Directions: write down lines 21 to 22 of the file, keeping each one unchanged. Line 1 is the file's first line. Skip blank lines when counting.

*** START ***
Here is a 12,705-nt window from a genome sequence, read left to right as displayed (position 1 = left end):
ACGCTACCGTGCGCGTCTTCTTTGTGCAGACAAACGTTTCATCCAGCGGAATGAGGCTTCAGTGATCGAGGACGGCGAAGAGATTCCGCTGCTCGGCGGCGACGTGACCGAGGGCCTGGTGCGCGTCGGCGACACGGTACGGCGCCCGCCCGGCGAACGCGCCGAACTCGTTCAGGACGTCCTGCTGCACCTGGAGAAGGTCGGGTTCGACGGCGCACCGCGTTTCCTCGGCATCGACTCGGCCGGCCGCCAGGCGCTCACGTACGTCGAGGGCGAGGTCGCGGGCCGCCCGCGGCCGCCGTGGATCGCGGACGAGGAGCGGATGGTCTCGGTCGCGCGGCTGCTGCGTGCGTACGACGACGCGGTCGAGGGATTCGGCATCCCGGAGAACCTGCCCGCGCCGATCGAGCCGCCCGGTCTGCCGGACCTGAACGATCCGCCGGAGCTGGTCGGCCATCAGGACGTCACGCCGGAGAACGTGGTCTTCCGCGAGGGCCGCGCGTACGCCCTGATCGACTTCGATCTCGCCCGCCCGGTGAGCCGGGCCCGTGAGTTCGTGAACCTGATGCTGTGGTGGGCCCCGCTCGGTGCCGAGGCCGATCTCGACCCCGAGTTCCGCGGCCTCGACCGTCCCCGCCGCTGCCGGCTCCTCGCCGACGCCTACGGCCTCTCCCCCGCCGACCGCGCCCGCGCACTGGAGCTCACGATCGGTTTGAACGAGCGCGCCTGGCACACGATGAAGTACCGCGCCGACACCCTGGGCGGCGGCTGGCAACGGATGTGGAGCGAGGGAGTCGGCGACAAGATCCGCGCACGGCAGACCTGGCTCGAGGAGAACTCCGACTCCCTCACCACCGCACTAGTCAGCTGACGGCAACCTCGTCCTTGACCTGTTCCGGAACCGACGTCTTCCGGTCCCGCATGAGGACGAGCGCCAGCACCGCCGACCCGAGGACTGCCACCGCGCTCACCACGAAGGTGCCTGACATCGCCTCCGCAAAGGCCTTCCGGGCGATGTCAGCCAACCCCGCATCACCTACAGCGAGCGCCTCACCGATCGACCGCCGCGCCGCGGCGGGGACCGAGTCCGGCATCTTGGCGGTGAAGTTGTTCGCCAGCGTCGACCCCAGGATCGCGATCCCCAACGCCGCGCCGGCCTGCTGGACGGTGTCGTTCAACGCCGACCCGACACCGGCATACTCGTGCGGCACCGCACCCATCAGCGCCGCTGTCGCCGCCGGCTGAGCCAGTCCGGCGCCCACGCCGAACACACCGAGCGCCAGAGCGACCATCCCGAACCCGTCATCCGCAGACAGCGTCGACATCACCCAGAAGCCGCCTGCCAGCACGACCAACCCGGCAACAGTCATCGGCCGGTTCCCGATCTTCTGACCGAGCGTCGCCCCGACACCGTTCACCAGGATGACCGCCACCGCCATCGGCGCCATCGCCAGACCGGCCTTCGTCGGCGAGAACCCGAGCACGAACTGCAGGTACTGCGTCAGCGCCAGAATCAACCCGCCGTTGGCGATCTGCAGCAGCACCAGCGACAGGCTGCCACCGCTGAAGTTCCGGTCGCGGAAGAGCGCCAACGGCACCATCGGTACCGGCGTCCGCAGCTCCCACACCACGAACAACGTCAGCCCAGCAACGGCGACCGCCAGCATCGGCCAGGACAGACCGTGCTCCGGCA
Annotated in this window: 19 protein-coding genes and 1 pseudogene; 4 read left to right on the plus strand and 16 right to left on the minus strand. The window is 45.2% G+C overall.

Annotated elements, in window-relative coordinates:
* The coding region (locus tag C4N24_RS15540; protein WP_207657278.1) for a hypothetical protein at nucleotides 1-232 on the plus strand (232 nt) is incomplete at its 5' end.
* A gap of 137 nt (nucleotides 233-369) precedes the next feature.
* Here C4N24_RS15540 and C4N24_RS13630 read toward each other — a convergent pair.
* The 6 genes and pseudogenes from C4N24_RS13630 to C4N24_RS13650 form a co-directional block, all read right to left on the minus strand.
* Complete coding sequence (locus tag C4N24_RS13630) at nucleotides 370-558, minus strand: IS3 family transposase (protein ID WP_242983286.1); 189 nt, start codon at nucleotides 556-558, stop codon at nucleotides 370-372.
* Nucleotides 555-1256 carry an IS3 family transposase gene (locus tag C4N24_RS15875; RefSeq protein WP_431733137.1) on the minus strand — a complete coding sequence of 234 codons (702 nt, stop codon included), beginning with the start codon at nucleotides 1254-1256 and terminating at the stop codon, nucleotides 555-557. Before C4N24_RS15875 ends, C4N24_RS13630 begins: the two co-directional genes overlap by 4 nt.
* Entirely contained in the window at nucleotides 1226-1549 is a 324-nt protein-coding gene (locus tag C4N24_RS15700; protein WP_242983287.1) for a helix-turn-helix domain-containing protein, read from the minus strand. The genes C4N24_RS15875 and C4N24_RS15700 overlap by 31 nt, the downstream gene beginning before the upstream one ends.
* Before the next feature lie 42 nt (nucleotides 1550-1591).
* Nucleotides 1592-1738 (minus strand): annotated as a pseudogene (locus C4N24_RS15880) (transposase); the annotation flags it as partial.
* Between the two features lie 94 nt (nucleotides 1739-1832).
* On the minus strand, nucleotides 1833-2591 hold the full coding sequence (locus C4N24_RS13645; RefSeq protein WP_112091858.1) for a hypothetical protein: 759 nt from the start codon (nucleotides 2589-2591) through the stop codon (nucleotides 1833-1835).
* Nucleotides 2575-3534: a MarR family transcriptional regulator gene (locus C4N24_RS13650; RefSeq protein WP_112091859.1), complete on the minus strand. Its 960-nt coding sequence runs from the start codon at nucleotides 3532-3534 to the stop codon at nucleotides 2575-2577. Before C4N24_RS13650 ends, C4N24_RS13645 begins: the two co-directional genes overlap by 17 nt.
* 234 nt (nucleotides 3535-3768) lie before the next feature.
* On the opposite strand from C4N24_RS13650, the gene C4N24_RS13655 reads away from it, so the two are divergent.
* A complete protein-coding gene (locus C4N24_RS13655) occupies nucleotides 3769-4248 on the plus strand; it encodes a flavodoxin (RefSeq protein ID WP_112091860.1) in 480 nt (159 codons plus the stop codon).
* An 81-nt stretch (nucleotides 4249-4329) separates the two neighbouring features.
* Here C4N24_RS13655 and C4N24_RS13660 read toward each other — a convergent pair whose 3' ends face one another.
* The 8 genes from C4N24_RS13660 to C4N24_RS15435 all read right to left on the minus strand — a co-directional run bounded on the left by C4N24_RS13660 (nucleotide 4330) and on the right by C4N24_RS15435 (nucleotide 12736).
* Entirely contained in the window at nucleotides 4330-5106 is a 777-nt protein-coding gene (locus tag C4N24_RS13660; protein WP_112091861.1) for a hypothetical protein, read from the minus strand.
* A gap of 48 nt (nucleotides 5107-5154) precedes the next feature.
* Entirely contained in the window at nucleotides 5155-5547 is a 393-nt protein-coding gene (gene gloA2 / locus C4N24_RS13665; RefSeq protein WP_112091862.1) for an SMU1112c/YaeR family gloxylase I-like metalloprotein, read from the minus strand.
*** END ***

* Here C4N24_RS13655 and C4N24_RS13660 read toward each other — a convergent pair whose 3' ends face one another.
* The 8 genes from C4N24_RS13660 to C4N24_RS15435 all read right to left on the minus strand — a co-directional run bounded on the left by C4N24_RS13660 (nucleotide 4330) and on the right by C4N24_RS15435 (nucleotide 12736).